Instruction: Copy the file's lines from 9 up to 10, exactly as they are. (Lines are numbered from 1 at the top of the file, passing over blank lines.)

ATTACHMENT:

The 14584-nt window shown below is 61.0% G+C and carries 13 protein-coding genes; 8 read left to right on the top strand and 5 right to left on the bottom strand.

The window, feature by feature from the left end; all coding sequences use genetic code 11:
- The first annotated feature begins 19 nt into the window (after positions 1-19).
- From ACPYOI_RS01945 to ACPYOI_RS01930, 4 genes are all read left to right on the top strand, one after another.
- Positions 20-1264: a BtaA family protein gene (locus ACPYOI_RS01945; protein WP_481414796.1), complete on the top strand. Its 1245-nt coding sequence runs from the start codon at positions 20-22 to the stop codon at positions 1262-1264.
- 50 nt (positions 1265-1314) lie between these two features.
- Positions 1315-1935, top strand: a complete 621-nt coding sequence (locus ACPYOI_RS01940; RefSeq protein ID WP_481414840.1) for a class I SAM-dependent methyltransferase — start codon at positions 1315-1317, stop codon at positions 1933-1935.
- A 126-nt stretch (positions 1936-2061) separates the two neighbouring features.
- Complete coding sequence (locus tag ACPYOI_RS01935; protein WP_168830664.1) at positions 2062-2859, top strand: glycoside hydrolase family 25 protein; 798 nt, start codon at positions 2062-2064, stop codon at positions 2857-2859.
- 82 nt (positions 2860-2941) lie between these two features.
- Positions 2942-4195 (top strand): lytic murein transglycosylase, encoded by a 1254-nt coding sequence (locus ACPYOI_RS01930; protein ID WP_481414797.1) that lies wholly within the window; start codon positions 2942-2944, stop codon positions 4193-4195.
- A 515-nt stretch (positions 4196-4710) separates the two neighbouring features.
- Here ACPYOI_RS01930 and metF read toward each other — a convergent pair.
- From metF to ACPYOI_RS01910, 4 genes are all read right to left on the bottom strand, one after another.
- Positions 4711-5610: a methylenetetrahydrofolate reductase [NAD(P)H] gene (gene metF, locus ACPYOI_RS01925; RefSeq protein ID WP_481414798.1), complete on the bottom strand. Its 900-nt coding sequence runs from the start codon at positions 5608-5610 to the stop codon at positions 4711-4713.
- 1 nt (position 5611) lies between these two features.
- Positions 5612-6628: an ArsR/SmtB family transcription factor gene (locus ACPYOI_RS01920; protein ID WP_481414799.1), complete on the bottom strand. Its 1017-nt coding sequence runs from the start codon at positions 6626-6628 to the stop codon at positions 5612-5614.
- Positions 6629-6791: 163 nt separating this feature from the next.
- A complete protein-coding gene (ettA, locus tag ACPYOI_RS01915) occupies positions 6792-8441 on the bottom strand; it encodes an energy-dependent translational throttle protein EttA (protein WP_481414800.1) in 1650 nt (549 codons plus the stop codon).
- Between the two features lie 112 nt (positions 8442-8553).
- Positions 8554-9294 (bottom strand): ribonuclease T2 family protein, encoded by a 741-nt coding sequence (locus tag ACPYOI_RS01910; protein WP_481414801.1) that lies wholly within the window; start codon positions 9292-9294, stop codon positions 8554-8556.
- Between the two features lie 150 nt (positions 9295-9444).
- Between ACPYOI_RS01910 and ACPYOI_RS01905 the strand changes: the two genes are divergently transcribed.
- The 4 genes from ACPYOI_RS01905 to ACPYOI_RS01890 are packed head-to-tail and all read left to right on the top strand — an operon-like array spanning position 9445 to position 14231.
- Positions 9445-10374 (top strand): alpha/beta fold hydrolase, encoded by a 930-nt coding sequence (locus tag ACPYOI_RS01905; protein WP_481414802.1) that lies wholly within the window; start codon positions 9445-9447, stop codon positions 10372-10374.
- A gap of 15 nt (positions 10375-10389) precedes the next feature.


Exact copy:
- Complete coding sequence (locus tag ACPYOI_RS01935; protein WP_168830664.1) at positions 2062-2859, top strand: glycoside hydrolase family 25 protein; 798 nt, start codon at positions 2062-2064, stop codon at positions 2857-2859.
- 82 nt (positions 2860-2941) lie between these two features.